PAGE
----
In dermal preparations 11-keto-β-boswellic acid (KBA) and 3-acetyl-11-keto-β-boswellic acid (AKBA) have anti-inflammatory effects which, among others, are ascribed to the inhibited 5-lipoxygenase measured in-vitro.10 The enzyme is responsible for the formation of the inflammation-triggering leukotrienes. An influence on the prostaglandin E2-synthesis has also been described. One of the reasons may be the thus inhibited cyclooxygenase-1 (COX-1) that otherwise leads to the formation of prostaglandins such as PGE2 from arachidonic acid. Prostaglandin E2 (PGE2) in situ changes the permeability of vessels and thus causes skin redness, for instance.
It should however be mentioned that researchers more and more realize that the crucial anti-inflammatory activity of boswellia extracts results from the inhibition of various proteases. This theory, above all, explains the anti-inflammatory effect in the case of rosacea, psoriasis and photo damages such as sun burns and actinic keratosis. Analogously, also radiation damages caused during cancer therapies appertain to this category if the skin serves as a passage way. Representatives of these proteases are, above all, catepsin G and leucocyte elastase. Catepsin G, a serine protease, for instance can degrade matrix proteins such as elastin and collagen. Catepsin G is particularly inhibited by β-boswellic acid and by 3-acetyl-β-boswellic acid.11
The inhibition of proteases explains why boswellia nanodispersions are so effective in the skin care of the rosacea prone skin.12 In the case of rosacea, serine proteases largely degrade the natural antimicrobial cathelicidins despite of their higher expressions. The antimicrobial protection is no longer sufficient and inflammations then form due to facultative pathogenic microorganisms of the skin flora and exogenous germs.
In the case of neurodermatitis, above all the structure forming filaggrins either are degraded by the pathogenic hyperactivity of proteases or insufficiently formed due to gene defects.13 Proteases also are activated in the case of photo damages and then degrade the collagen structures. This is why boswellia containing preparations also are effective in the case of photo damaged skin.14 A further interesting observation in the context of the anti-inflammatory effect of boswellia resin acids is the inhibition of the NFκB-signaling pathway.15 NFκB is a transcription factor which is activated in the case of inflammations and responsible for the immune response - hence also significant in the context of autoimmune diseases.
Boswellia resin extracts show a large variety of anti-inflammatory effects which have not yet been completely clarified. The biochemical relevance of the particular mechanisms still is controversially discussed. What is sure is that an indication-related skin care with appropriate preparations has led to significant results in practice.
Although the essential oils gained from the resins by water vapour distillation are responsible for the characteristic smell of the resins and contribute to the individual well-being, they do not have pharmacologically relevant effects from a present day perspective. They are processed into fragrance oils or aroma essences to be used in cosmetic preparations or aroma therapy. The origin of the resins is a crucial factor for the specific scent. The components mainly are low-molecular terpenes16 and, as already mentioned at the beginning, aromatic esters and aldehydes.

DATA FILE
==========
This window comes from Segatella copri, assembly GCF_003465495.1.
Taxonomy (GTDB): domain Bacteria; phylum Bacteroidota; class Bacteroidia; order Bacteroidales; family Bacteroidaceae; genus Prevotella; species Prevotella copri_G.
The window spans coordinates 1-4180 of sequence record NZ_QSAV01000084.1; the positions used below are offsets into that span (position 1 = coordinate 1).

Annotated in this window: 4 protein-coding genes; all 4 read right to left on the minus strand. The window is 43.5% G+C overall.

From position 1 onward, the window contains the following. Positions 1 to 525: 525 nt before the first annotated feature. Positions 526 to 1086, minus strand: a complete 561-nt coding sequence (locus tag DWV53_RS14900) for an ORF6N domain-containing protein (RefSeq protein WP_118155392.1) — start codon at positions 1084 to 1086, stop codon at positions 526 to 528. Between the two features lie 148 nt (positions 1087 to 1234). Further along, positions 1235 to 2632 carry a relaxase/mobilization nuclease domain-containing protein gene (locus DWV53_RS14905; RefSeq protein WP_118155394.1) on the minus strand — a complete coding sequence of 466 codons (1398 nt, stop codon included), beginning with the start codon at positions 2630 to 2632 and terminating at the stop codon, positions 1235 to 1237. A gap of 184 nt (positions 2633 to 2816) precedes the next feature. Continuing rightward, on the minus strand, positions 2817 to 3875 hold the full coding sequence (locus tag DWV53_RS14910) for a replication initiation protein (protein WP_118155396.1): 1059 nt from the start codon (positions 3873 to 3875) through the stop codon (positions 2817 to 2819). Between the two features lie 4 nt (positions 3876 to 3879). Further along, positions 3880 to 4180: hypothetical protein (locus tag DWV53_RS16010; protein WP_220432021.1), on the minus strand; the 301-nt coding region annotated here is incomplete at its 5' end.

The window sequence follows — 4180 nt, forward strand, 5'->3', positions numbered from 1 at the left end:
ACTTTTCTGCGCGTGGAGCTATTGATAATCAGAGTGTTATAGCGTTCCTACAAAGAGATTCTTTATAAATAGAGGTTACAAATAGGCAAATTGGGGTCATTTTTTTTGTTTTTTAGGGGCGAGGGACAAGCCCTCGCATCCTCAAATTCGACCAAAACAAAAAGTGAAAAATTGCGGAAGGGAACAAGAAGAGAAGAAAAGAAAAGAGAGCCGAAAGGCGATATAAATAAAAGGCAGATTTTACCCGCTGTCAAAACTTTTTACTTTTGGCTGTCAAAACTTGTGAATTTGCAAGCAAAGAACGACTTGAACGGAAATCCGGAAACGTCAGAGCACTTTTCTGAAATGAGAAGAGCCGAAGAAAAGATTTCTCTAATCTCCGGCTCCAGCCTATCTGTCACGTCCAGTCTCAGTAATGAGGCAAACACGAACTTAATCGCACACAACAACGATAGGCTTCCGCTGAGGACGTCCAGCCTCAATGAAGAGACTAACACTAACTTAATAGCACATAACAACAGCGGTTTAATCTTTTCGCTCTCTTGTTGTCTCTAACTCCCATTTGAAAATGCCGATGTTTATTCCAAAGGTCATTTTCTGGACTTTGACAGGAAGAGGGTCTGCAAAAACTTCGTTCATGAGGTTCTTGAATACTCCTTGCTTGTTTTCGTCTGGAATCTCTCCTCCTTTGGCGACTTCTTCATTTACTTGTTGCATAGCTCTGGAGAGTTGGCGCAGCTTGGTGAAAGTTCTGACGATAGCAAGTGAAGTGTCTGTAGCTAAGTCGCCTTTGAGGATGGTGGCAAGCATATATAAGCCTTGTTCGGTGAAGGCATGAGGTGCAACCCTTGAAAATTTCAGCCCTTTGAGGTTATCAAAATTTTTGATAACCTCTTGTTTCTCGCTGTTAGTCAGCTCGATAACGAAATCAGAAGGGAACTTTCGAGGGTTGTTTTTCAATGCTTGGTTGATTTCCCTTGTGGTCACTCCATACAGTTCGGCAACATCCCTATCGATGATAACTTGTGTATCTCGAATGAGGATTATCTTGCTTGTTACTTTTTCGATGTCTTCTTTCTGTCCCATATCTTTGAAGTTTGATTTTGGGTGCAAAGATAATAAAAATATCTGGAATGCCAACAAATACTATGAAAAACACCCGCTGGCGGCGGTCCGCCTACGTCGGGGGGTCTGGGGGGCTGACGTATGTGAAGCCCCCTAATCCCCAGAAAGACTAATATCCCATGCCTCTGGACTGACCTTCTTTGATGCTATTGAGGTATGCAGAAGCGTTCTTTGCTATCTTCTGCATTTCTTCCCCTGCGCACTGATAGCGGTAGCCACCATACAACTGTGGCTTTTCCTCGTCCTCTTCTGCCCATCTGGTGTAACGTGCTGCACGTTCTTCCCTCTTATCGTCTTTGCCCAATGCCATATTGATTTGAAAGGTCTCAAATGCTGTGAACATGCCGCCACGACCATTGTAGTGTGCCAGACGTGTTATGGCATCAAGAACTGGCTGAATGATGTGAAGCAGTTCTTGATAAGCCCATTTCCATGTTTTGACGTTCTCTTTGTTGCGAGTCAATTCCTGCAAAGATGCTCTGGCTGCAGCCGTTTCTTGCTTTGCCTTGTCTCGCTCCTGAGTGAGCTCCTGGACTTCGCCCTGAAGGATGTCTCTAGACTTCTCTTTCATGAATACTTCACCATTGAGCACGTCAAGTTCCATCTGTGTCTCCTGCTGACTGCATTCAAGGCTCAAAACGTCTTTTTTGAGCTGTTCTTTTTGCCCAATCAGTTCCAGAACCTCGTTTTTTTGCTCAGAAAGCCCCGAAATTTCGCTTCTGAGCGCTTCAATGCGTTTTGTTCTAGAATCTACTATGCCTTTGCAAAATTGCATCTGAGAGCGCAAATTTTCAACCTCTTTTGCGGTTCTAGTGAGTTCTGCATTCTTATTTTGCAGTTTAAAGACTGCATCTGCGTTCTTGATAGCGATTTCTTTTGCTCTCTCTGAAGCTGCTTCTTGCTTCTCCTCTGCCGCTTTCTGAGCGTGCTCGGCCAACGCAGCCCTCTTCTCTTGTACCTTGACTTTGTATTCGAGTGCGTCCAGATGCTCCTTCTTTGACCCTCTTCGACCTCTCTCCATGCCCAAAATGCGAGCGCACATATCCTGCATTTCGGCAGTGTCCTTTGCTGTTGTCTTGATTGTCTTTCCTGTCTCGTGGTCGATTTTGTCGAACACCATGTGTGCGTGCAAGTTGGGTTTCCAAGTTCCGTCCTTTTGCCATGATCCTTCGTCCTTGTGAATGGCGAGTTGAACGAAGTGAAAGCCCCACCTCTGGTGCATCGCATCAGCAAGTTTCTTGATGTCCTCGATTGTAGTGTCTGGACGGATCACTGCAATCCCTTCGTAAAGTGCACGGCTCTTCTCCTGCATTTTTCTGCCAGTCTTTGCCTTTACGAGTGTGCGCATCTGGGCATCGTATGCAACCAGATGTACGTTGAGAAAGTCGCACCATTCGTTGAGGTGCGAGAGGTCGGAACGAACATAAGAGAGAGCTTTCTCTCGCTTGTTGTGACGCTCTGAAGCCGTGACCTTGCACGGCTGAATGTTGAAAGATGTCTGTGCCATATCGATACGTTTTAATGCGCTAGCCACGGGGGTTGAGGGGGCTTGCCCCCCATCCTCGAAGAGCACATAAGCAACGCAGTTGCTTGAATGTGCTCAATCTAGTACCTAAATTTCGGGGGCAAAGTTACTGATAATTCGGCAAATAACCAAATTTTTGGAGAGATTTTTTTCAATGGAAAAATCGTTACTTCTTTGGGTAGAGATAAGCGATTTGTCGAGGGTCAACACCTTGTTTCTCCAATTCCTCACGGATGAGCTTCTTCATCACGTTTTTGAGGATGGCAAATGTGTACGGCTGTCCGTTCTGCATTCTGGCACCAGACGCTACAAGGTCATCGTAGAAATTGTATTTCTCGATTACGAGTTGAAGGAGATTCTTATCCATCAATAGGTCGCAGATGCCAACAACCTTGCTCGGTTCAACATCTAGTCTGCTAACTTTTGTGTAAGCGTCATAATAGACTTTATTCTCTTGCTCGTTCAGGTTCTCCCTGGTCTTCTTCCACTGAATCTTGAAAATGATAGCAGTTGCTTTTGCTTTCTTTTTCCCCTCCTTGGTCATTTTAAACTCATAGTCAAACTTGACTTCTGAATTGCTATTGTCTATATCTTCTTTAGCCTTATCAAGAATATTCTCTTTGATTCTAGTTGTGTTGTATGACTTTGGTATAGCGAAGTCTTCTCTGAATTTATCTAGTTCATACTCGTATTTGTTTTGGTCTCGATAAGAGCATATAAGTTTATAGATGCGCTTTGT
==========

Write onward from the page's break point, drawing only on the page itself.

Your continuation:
- H. Lautenschläger, Emotionsauslöser - Streifzug durch die Welt der Duftstoffe, Kosmetische Praxis 2010 (5), 10-14
- G. Meyer-Chlond, Ein fast vergessenes Heilmittel, Die PTA in der Apotheke 2011 (12), 26-27
- H. Lautenschläger, Grenzgänger - Kosmetische Hautpflege auf den Punkt gebracht, Beauty Forum 2010 (8), 27-29
- B. Meier, J. Rethage, Olibanum indicum: indischer Weihrauch - eine Übersicht, Phytotherapie 2007 (1), 1-7
- M. Paul, J. Jauch, Efficient preparation of incensole and incensole acetate, and quantification of these bioactive diterpenes in Boswellia papyrifera by a RP-DAD-HPLC method, Nat Prod Commun. 7(3), 283-8 (2012)
- F. Shi, J. H. Zhao, Y. Liu, Z. Wang, Y.T. Zhang, N. P. Feng, Preparation and characterization of solid lipid nanoparticles loaded with frankincense and myrrh oil, Int. J. Nanomedicine 7, 2033-43 (2012)
- R. H. Müller, Historische Entwicklung und heutiger Stand der Technik von nanodispersen Formulierungen, Vortrag, 19. Jahrestagung der Gesellschaft für Dermopharmazie, Berlin 2015
- H. Lautenschläger, Biodegradable lamellar systems in skin care, skin protection and dermatology, SOFW-Journal 139 (8), 2-8 (2013)
- J. Hüsch, J. Bohnet, G. Fricker, C. Skarke, C. Artaria, G. Appendino, M. Schubert-Zsilavecz, M. Abdel-Tawab, Enhanced absorption of boswellic acids by a lecithin delivery form (Phytosome®) of Boswellia extract, Fitoterapia 84, 89-98 (2013)
- H. P. Ammon, Boswellic acids in chronic inflammatory diseases, Planta Med. 72 (12), 1100-1116 (2006)
- L. Tausch, A. Henkel, U. Siemoneit, D. Poeckel, N. Kather, L. Franke, B. Hofmann, G. Schneider, C. Angioni, G. Geisslinger, C. Skarke, W. Holtmeier, T. Beckhaus, M. Karas, J. Jauch, O. Werz, Identification of human cathepsin G as a functional target of boswellic acids from the anti-inflammatory remedy frankincense, J Immunol 183 (5), 3433-3442 (2009)
- H. Lautenschläger, unveröffentlicht
- J. Levin, S. F. Friedlander, J. Q. Del Rosso, Atopic Dermatitis and the Stratum Corneum, Part 1: The Role of Filaggrin in the Stratum Corneum Barrier and Atopic Skin, J Clin Aesthet Dermatol. 6 (10), 16-22 (2013)
- P. Calzavara-Pinton, C. Zane, E. Facchinetti, R. Capezzera, A. Pedretti, Topical Boswellic acids for treatment of photoaged skin, Dermatol Ther. 23 Suppl 1(0), 28-32 (2010)
- T. Syrovets, Y. Laumonnier, B. Büchele, T. Simmet, Pentacyclic triterpenoids from Boswellia serrata inhibit NFκB activation and TNF-α release. Implications for the treatment of chronic inflammatory diseases, Z Phytother 2006; 27 - P33
- H. Lautenschläger, Duftstoffe, Vitamine und Hormone - das ABC der Terpene, Beauty Forum 2010 (3), 56-58
Dr. Hans Lautenschläger